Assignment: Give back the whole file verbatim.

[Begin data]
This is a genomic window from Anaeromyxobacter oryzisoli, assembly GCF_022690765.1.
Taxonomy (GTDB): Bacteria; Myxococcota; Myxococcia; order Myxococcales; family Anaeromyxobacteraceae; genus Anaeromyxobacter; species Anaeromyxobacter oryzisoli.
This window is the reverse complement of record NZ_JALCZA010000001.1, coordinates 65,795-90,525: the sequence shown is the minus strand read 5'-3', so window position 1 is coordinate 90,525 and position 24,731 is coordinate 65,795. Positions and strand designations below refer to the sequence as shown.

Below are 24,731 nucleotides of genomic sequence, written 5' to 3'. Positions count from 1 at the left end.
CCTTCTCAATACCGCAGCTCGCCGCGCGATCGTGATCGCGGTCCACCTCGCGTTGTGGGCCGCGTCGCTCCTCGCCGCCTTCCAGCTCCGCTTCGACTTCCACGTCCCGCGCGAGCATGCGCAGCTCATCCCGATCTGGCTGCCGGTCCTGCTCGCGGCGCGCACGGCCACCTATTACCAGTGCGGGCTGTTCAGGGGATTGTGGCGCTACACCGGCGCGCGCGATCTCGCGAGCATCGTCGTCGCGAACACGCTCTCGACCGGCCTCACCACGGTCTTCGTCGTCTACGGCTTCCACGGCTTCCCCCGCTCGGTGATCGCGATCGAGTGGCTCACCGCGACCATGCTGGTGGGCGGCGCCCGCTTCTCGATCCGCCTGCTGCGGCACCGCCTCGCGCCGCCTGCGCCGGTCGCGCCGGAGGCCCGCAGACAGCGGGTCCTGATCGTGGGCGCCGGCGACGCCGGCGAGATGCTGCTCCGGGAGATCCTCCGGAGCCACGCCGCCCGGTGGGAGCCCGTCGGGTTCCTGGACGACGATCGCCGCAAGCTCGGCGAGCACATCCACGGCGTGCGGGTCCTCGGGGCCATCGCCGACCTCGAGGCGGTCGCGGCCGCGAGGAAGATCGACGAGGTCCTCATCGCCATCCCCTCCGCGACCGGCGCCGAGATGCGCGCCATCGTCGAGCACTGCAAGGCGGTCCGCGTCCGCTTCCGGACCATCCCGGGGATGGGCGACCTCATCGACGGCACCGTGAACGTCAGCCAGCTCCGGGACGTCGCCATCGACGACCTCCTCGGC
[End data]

This is a genomic window from Anaeromyxobacter oryzisoli, assembly GCF_022690765.1.
Taxonomy (GTDB): Bacteria; Myxococcota; Myxococcia; order Myxococcales; family Anaeromyxobacteraceae; genus Anaeromyxobacter; species Anaeromyxobacter oryzisoli.
This window is the reverse complement of record NZ_JALCZA010000001.1, coordinates 65,795-90,525: the sequence shown is the minus strand read 5'-3', so window position 1 is coordinate 90,525 and position 24,731 is coordinate 65,795. Positions and strand designations below refer to the sequence as shown.

Below are 24,731 nucleotides of genomic sequence, written 5' to 3'. Positions count from 1 at the left end.
CCTTCTCAATACCGCAGCTCGCCGCGCGATCGTGATCGCGGTCCACCTCGCGTTGTGGGCCGCGTCGCTCCTCGCCGCCTTCCAGCTCCGCTTCGACTTCCACGTCCCGCGCGAGCATGCGCAGCTCATCCCGATCTGGCTGCCGGTCCTGCTCGCGGCGCGCACGGCCACCTATTACCAGTGCGGGCTGTTCAGGGGATTGTGGCGCTACACCGGCGCGCGCGATCTCGCGAGCATCGTCGTCGCGAACACGCTCTCGACCGGCCTCACCACGGTCTTCGTCGTCTACGGCTTCCACGGCTTCCCCCGCTCGGTGATCGCGATCGAGTGGCTCACCGCGACCATGCTGGTGGGCGGCGCCCGCTTCTCGATCCGCCTGCTGCGGCACCGCCTCGCGCCGCCTGCGCCGGTCGCGCCGGAGGCCCGCAGACAGCGGGTCCTGATCGTGGGCGCCGGCGACGCCGGCGAGATGCTGCTCCGGGAGATCCTCCGGAGCCACGCCGCCCGGTGGGAGCCCGTCGGGTTCCTGGACGACGATCGCCGCAAGCTCGGCGAGCACATCCACGGCGTGCGGGTCCTCGGGGCCATCGCCGACCTCGAGGCGGTCGCGGCCGCGAGGAAGATCGACGAGGTCCTCATCGCCATCCCCTCCGCGACCGGCGCCGAGATGCGCGCCATCGTCGAGCACTGCAAGGCGGTCCGCGTCCGCTTCCGGACCATCCCGGGGATGGGCGACCTCATCGACGGCACCGTGAACGTCAGCCAGCTCCGGGACGTCGCCATCGACGACCTCCTCGGC